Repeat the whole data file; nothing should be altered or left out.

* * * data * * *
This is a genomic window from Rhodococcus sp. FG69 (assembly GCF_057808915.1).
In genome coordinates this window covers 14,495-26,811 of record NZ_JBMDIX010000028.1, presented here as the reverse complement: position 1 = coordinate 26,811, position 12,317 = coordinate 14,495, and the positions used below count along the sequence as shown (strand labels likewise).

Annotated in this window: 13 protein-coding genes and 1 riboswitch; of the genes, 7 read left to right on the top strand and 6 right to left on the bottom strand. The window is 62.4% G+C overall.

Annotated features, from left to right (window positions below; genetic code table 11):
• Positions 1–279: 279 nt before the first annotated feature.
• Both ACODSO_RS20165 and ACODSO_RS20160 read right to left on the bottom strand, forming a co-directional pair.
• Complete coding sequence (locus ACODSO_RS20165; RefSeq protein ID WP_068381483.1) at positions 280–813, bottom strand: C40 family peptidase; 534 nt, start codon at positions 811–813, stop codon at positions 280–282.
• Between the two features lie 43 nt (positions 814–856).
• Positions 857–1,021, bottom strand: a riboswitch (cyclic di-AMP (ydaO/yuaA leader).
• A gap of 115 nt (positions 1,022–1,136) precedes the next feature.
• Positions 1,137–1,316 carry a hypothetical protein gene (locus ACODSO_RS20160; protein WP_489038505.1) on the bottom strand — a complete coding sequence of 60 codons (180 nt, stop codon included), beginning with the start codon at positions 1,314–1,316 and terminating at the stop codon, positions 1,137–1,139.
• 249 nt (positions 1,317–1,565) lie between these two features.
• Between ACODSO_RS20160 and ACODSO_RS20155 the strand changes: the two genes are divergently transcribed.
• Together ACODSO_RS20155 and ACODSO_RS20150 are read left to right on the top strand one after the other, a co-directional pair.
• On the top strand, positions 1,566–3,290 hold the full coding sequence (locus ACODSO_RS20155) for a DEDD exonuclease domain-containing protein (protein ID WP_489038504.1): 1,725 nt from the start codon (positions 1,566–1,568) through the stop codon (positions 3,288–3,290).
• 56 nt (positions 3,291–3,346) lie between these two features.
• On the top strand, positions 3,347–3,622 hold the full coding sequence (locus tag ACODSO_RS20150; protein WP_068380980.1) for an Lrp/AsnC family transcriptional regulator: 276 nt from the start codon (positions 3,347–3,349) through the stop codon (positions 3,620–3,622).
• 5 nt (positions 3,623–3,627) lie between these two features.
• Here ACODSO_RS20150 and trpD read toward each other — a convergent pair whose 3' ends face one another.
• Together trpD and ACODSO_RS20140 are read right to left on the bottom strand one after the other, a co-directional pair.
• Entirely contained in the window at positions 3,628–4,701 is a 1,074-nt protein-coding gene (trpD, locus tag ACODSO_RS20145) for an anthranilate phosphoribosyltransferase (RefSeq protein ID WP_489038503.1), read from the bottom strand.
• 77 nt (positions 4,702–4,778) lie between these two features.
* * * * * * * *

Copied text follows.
This is a genomic window from Rhodococcus sp. FG69 (assembly GCF_057808915.1).
In genome coordinates this window covers 14,495-26,811 of record NZ_JBMDIX010000028.1, presented here as the reverse complement: position 1 = coordinate 26,811, position 12,317 = coordinate 14,495, and the positions used below count along the sequence as shown (strand labels likewise).

Annotated in this window: 13 protein-coding genes and 1 riboswitch; of the genes, 7 read left to right on the top strand and 6 right to left on the bottom strand. The window is 62.4% G+C overall.

Annotated features, from left to right (window positions below; genetic code table 11):
• Positions 1–279: 279 nt before the first annotated feature.
• Both ACODSO_RS20165 and ACODSO_RS20160 read right to left on the bottom strand, forming a co-directional pair.
• Complete coding sequence (locus ACODSO_RS20165; RefSeq protein ID WP_068381483.1) at positions 280–813, bottom strand: C40 family peptidase; 534 nt, start codon at positions 811–813, stop codon at positions 280–282.
• Between the two features lie 43 nt (positions 814–856).
• Positions 857–1,021, bottom strand: a riboswitch (cyclic di-AMP (ydaO/yuaA leader).
• A gap of 115 nt (positions 1,022–1,136) precedes the next feature.
• Positions 1,137–1,316 carry a hypothetical protein gene (locus ACODSO_RS20160; protein WP_489038505.1) on the bottom strand — a complete coding sequence of 60 codons (180 nt, stop codon included), beginning with the start codon at positions 1,314–1,316 and terminating at the stop codon, positions 1,137–1,139.
• 249 nt (positions 1,317–1,565) lie between these two features.
• Between ACODSO_RS20160 and ACODSO_RS20155 the strand changes: the two genes are divergently transcribed.
• Together ACODSO_RS20155 and ACODSO_RS20150 are read left to right on the top strand one after the other, a co-directional pair.
• On the top strand, positions 1,566–3,290 hold the full coding sequence (locus ACODSO_RS20155) for a DEDD exonuclease domain-containing protein (protein ID WP_489038504.1): 1,725 nt from the start codon (positions 1,566–1,568) through the stop codon (positions 3,288–3,290).
• 56 nt (positions 3,291–3,346) lie between these two features.
• On the top strand, positions 3,347–3,622 hold the full coding sequence (locus tag ACODSO_RS20150; protein WP_068380980.1) for an Lrp/AsnC family transcriptional regulator: 276 nt from the start codon (positions 3,347–3,349) through the stop codon (positions 3,620–3,622).
• 5 nt (positions 3,623–3,627) lie between these two features.
• Here ACODSO_RS20150 and trpD read toward each other — a convergent pair whose 3' ends face one another.
• Together trpD and ACODSO_RS20140 are read right to left on the bottom strand one after the other, a co-directional pair.
• Entirely contained in the window at positions 3,628–4,701 is a 1,074-nt protein-coding gene (trpD, locus tag ACODSO_RS20145) for an anthranilate phosphoribosyltransferase (RefSeq protein ID WP_489038503.1), read from the bottom strand.
• 77 nt (positions 4,702–4,778) lie between these two features.